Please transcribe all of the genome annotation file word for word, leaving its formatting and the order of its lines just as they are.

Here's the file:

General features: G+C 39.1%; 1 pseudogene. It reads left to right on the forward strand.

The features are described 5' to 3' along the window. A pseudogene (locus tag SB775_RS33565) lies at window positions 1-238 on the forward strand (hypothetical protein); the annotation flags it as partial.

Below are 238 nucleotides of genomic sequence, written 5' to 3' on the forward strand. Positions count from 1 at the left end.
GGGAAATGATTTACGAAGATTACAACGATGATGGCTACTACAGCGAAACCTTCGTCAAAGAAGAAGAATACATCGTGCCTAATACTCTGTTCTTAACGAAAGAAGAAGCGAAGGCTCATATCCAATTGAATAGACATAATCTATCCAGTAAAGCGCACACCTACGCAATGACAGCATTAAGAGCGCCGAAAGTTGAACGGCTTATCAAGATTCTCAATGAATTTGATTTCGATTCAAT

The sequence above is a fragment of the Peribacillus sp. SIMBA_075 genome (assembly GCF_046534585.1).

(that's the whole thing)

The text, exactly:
General features: G+C 39.1%; 1 pseudogene. It reads left to right on the forward strand.

The features are described 5' to 3' along the window. A pseudogene (locus tag SB775_RS33565) lies at window positions 1-238 on the forward strand (hypothetical protein); the annotation flags it as partial.

Below are 238 nucleotides of genomic sequence, written 5' to 3' on the forward strand. Positions count from 1 at the left end.
GGGAAATGATTTACGAAGATTACAACGATGATGGCTACTACAGCGAAACCTTCGTCAAAGAAGAAGAATACATCGTGCCTAATACTCTGTTCTTAACGAAAGAAGAAGCGAAGGCTCATATCCAATTGAATAGACATAATCTATCCAGTAAAGCGCACACCTACGCAATGACAGCATTAAGAGCGCCGAAAGTTGAACGGCTTATCAAGATTCTCAATGAATTTGATTTCGATTCAAT

The sequence above is a fragment of the Peribacillus sp. SIMBA_075 genome (assembly GCF_046534585.1).